Maybe google need to show good faith by offering a way to query or challenge removals (maybe before they go live), but I’m with Paul on this one so not really holding my breath..

  1. If google left their search results completely unfiltered, it would solve the problem in one fell swoop.
    Whatever was searched for would be found, if it was there.

    It should be down to ISPs to implement various levels of government filtering. In the UK, as well as the traditional list of banned sites, they are now filtering all legal porn, file sharing sites, and forums, until the account holder asks for the block to be lifted.

    People might argue that unfiltering google, might allow access to truly despicable and illegal content. My argument is that, like drugs, if people want it they will get it. And, like file sharing websites, ISPs can provide the govt. with names of customers that access such content.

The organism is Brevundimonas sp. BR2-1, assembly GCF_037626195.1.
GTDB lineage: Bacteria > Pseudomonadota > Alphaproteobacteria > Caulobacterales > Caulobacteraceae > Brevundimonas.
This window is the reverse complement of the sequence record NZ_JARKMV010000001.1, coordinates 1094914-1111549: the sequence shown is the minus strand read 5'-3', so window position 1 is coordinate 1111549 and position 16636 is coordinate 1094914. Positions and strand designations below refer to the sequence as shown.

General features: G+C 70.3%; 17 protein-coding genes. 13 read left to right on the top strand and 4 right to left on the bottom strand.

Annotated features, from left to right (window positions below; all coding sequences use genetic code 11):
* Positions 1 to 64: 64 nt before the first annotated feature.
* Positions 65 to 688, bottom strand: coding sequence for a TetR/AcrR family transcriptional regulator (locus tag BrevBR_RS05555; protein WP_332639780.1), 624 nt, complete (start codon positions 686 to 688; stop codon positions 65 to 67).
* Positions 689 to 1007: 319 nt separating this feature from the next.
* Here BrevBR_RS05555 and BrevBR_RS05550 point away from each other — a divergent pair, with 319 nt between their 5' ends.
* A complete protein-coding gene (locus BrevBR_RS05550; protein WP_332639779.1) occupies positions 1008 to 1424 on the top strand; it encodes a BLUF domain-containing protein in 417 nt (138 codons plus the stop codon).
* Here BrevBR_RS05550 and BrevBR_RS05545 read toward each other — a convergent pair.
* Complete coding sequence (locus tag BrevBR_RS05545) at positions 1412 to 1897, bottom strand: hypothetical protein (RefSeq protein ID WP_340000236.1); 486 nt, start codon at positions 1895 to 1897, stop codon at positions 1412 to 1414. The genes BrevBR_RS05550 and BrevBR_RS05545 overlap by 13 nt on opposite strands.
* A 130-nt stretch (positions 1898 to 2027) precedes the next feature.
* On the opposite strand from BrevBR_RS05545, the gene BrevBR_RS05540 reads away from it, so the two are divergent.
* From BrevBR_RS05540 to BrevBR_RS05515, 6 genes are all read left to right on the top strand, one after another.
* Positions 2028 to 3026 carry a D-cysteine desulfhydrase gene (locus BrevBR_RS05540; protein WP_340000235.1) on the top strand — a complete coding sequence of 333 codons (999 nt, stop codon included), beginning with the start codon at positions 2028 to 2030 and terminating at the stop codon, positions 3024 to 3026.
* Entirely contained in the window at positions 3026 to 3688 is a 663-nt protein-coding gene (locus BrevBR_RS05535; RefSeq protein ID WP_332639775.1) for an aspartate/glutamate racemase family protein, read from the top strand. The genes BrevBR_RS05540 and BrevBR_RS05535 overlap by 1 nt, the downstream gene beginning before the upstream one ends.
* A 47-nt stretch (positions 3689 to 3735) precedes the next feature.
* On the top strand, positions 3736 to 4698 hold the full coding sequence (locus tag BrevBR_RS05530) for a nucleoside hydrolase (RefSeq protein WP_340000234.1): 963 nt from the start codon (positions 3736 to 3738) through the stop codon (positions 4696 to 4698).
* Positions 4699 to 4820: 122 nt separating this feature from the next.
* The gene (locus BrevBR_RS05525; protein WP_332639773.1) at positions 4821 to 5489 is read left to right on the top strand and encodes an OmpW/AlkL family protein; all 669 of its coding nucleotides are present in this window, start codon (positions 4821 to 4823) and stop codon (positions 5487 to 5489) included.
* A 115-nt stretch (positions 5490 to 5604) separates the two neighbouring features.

Also, if the google bots are able to crawl these bad sites, and their presence becomes known about, isn’t it then easier to shut them down, inform law enforcement etc.?

    I don’t think this is a Google / Bing etc. problem, but a problem that should be addressed by ISPs, Hosting companies and DNS servers. If all truly objectionable content were unhosted or filtered by ISPs then it wouldn’t matter what google find and display, because you can only visit the site if it passes through the ISP filter.